Equipping God's People to Create Missional Culture

Special Discount on Jesus Manifesto Tomorrow

Thomas Nelson sent me an advanced readers copy of Jesus Manifesto: Restoring the Supremacy and sovereignty of Jesus Christ by Leonard Sweet and Frank Viola.  This book will be on special discount from Amazon on tomorrow, Tuesday, June 1st, the official release date.  You can learn more by going to TheJesusManifesto site.

I’ve had a chance to read about half the book up to this point.  It is basically a call to make Christ central to our lives, since they believe Jesus is getting shortchanged today (xxvi).  Sweet and Viola are concerned that the “good news” has been too disconnected from Christ and so are reminding people that “conversion is more than a change in direction; it’s a change in connection” (xxii) namely to Christ.  They feel the church has lost its first love.  Scripture references are abundant.

I may write a full review of this book after I finish reading it, for I’m just halfway through it.  While the central call of the book is one I applaud and think is needed in our day, there are some things about the book that I would want to engage with a bit more – their distinction between imitating Jesus and “imparting” or “implanting” Christ (68), their allusion to justified violence (95), their approach to Christ living through us (99), and their view on Jesus and politics (ch7).  I’d like to engage with these when I have some time, but wanted to let you know about the special tomorrow. I appreciate this deep and challenging manifesto of Jesus.

Have you read the book yet?  If so, what are some of your thoughts about the book?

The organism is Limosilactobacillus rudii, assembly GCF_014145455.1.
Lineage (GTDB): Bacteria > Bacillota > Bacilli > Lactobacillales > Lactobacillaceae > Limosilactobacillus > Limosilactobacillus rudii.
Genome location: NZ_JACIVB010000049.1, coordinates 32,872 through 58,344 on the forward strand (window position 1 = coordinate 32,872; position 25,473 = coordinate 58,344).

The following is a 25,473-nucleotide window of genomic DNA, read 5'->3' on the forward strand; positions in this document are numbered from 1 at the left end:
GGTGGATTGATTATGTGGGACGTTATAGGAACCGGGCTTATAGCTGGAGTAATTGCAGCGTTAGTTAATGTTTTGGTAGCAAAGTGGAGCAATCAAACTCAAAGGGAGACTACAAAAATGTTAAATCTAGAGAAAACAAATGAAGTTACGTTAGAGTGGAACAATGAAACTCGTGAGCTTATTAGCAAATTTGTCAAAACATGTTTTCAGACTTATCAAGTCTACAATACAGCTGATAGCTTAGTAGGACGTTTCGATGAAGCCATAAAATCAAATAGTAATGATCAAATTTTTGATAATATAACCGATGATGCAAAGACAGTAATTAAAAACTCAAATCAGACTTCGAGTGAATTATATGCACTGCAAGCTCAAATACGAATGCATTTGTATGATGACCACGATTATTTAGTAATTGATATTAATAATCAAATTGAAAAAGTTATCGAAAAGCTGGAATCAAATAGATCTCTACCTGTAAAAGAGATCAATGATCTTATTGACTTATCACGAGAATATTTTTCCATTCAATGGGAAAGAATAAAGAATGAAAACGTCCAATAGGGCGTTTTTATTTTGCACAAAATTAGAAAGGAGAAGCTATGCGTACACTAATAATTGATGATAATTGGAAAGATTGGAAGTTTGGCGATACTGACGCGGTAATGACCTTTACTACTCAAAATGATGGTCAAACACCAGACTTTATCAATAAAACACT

3 Responses to Special Discount on Jesus Manifesto Tomorrow

  1. I’ve just started reading it…and so far you are echoing my read of the book.

    I’m looking forward to your review…I’m considering a review over at the other Jesus Manifesto 🙂

  2. Paul Glavic says:

    I’m part way through, and so far I have two huge critiques:

    1. The Christology in the book is probably well-intentioned, but neglects an understanding who Jesus was/is within the missio dei, and what Jesus himself pointed toward (the Kingdom, the missio dei, the Father Himself).

    I think of how Johannine Christology differs from the Christology of the Synoptics, and how potentially dangerous it is that the Western Church’s Christology is so drastically reliant on John and some snippets from Paul, to the exclusion of the Synoptics. Well, Sweet and Viola somehow make even Johannine Christology sound like it was written by Ehrman and Crossan. Just because you can wrap an idea in layer upon layer of hyperbole does not make it essentially more glorifying or true.

    (Which leads to my second criticism of the book so far…)

    2. The writing style oscillates between hyperbole and euphemism. I’ll be a bit exaggerative myself and say it’s like they go back and forth between statements like “5+5= Jesus” that make you scratch your head thinking ‘But I think there’s more to the Story than that,’ and statements like “We just love Jesus and think he’s swell” that make you feel like a jerk for pushing back on their hyperbole.

  3. JR Woodward says:


    Look forward to your review of the book.


    Interesting stuff. Let me know if you do a review. Love to read it.


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